Wednesday, October 1, 2008
I learned one thing from working in Walt Disney World attractions: “kill ‘em with kindness”. When dealing with a sun burnt, overweight, frustrated father who has a kid that wanted to hug Mickey, but was denied because Mickey’s 20 minute set ended and the kid was left disappointed with a pen and autograph book in one hand and a frown that lead to tears and then to wailing – that father is inevitably going to take it out on someone. Sometimes, that someone was me. I used to work as a greeter and tour guide at one of the Disney MGM Studios attractions, and when the father in question approached me, I usually got an earful of how much Walt Disney World sucked. Who was I to disagree? It was 100 degrees, there were 50,000 tourists elbowing for space, and Mickey Mouse – as animated as his cartoon alter ego may be – needed water just like every other living thing on the planet. So I stood there, listened to the father’s gripes, apologized, and listened some more. It was in the listening that the change happened. Listening sometimes extinguished the flames. None of it was my fault. I didn’t build the insane marketing machine that caused this father to cough up his Christmas bonus and his credit card to drag his mid-western family to Orlando for a shred of pixie dust and over priced Coke. I didn’t under-design the queue lines to hold hundreds of sweaty, out of shape, underpaid, and annoyed visitors who just wanted a go around on a tram ride so they could look at rotting set pieces in a bone yard no one really cared about. However, I was the man, standing there in a tomato red button down shirt, with a plastic, personalized name tag that read “Constantin”. So it was my problem. And listening, like it was my problem only seemed to make the situation less volatile than if I were to tell this guy to go drop dead on the Tower of Terror. Listening is an act of kindness.
Listening has helped me in production and not listening has only hurt me. A mistake I see some students make in production is: they don’t take the time to listen to each other. Sure, some students are melodramatic. Some students are egotistical. Some students are anxious. Sometimes, some students just want to be heard, taken seriously, and considered knowledgeable about their trade. And sometimes, these traits can be annoying. However, when we allow idiosyncrasies to annoy us, we miss out on the opportunity to hear the root cause of a production related issue and therefore, we miss the chance for collaboration and movement in the right direction. Here is an example of what I am talking about: I was working as the production coordinator on a Nickelodeon job in 2003. Nickelodeon wanted to go down in the Guinness Book of World Records for having the most people slimed at once. (Yes, there is a record for that. It was held by a Japanese company). A new production manager had been brought in to over see the project. I immediately felt like my territory was being invaded. After all, I had coordinated that particular Nickelodeon crew for over 3 years. These were my people and now someone else was coming in to tell them what to do. Hold up. My immediate desire to not listen led to a lack of collaboration. That only caused her to not want to listen to me. Finally, after weeks of pre-production – after hundreds of hours of coordinating the construction of an absurd device made of fountains that would spout slime – we arrived at the big day. I think we invited 1000 people to get slimed. It was summer and the temperature was well past 90 degrees. Flash backs of working at Disney.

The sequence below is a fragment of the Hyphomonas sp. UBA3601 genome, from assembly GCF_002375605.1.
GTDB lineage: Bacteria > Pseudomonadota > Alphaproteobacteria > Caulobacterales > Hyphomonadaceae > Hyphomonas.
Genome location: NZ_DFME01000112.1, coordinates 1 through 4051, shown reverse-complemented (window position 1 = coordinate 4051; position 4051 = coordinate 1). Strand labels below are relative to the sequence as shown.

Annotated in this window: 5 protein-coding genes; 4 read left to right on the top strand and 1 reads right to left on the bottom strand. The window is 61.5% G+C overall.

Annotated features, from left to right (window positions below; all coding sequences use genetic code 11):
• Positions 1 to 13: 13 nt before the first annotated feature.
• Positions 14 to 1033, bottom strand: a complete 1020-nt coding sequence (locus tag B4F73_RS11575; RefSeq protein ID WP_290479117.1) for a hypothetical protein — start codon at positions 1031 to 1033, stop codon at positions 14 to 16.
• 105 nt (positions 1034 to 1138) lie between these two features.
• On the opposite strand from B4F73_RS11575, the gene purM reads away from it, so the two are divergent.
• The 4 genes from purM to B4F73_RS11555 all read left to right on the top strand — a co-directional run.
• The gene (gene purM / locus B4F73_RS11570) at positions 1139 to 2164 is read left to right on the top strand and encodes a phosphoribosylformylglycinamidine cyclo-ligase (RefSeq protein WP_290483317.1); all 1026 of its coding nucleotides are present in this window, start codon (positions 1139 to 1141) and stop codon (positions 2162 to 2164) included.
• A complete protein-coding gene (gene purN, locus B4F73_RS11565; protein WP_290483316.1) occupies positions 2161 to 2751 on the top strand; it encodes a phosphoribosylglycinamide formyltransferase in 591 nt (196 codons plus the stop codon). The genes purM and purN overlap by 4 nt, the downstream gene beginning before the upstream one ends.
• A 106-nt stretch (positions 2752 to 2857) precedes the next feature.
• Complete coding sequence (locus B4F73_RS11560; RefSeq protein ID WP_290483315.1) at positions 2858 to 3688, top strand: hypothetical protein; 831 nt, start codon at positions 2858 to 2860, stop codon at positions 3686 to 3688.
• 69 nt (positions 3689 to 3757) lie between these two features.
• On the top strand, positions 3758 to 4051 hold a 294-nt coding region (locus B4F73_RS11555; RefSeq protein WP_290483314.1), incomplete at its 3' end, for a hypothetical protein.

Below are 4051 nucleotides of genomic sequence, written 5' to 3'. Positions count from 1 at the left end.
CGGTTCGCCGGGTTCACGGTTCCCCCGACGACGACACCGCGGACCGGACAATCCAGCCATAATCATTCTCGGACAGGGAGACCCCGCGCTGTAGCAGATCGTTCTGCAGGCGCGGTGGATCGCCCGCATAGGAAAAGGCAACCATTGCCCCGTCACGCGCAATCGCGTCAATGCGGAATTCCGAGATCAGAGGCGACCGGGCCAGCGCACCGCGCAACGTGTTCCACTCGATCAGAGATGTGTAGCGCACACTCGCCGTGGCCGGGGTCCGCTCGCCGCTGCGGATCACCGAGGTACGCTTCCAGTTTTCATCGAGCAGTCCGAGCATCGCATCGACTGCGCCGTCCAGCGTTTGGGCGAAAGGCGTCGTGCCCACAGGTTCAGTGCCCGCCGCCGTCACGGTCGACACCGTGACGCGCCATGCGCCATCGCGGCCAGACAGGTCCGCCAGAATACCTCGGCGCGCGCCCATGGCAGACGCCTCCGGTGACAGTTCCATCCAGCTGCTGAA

In the throws of trying to get everyone under the sprayers and with the clock ticking, this female production manager yelled at me to get inside of the giant slimmer (we only had around 700 people under it). I yelled back that “I can’t do twenty things at once!” Then an angry father grabbed me. He was furious because there was no water, because it was hot, because his kid wasn’t happy, because Nickelodeon didn’t meet his expectations. And in that moment, I thought I was going to knock him out cold…until one of my executives – a guy I had known for years – intervened, told me to move on, and spoke to the guy in a calm, and professional voice. Production gets out of hand sometimes. Production gets unprofessional sometimes. But still, in the worst moments, in the worst heat – cool heads prevail. We all have our horrible days and it’s up to each of us to back each other up, accept each other’s idiosyncrasies, and help each other be the most professional we can be. Perhaps if I have been a better listener and simply nicer to the new production manager, she would have been kinder to me. Then, yelling would probably not have been part of the equation. Then, perhaps I would have seen the angry father coming at me before he grabbed me. Perhaps I would have been able to diffuse the situation. In the end, someone else with a cool head was there to listen, while I got to walk away from the tension and take a moment to breathe. In the end, I got under the giant sprayers, got sprinkled with slime, and made a little history.